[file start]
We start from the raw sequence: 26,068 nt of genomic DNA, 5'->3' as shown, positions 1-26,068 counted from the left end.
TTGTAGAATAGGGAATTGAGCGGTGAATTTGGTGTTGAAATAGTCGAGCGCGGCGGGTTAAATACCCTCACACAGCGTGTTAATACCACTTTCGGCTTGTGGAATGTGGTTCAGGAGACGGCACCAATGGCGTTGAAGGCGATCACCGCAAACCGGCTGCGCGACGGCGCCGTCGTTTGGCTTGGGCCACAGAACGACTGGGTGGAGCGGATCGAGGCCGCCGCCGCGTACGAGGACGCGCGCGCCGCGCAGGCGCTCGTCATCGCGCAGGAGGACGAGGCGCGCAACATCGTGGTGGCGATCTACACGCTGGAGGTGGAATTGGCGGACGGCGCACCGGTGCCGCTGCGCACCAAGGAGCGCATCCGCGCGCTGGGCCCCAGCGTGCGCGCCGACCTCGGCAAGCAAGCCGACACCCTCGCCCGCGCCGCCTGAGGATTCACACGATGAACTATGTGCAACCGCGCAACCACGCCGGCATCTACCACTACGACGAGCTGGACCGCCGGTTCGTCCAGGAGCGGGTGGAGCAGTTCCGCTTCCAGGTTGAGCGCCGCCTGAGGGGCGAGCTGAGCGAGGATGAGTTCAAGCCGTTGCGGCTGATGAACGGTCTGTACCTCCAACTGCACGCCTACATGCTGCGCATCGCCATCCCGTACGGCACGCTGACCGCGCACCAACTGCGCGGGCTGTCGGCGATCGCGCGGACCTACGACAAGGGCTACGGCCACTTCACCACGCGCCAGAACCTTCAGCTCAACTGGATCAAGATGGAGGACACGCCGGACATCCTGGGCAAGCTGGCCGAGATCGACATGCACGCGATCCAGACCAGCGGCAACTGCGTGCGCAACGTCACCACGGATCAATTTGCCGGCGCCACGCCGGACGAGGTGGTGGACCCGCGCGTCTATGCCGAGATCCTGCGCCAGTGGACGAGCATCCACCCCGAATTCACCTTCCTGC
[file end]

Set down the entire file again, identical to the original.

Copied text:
We start from the raw sequence: 26,068 nt of genomic DNA, 5'->3' as shown, positions 1-26,068 counted from the left end.
TTGTAGAATAGGGAATTGAGCGGTGAATTTGGTGTTGAAATAGTCGAGCGCGGCGGGTTAAATACCCTCACACAGCGTGTTAATACCACTTTCGGCTTGTGGAATGTGGTTCAGGAGACGGCACCAATGGCGTTGAAGGCGATCACCGCAAACCGGCTGCGCGACGGCGCCGTCGTTTGGCTTGGGCCACAGAACGACTGGGTGGAGCGGATCGAGGCCGCCGCCGCGTACGAGGACGCGCGCGCCGCGCAGGCGCTCGTCATCGCGCAGGAGGACGAGGCGCGCAACATCGTGGTGGCGATCTACACGCTGGAGGTGGAATTGGCGGACGGCGCACCGGTGCCGCTGCGCACCAAGGAGCGCATCCGCGCGCTGGGCCCCAGCGTGCGCGCCGACCTCGGCAAGCAAGCCGACACCCTCGCCCGCGCCGCCTGAGGATTCACACGATGAACTATGTGCAACCGCGCAACCACGCCGGCATCTACCACTACGACGAGCTGGACCGCCGGTTCGTCCAGGAGCGGGTGGAGCAGTTCCGCTTCCAGGTTGAGCGCCGCCTGAGGGGCGAGCTGAGCGAGGATGAGTTCAAGCCGTTGCGGCTGATGAACGGTCTGTACCTCCAACTGCACGCCTACATGCTGCGCATCGCCATCCCGTACGGCACGCTGACCGCGCACCAACTGCGCGGGCTGTCGGCGATCGCGCGGACCTACGACAAGGGCTACGGCCACTTCACCACGCGCCAGAACCTTCAGCTCAACTGGATCAAGATGGAGGACACGCCGGACATCCTGGGCAAGCTGGCCGAGATCGACATGCACGCGATCCAGACCAGCGGCAACTGCGTGCGCAACGTCACCACGGATCAATTTGCCGGCGCCACGCCGGACGAGGTGGTGGACCCGCGCGTCTATGCCGAGATCCTGCGCCAGTGGACGAGCATCCACCCCGAATTCACCTTCCTGC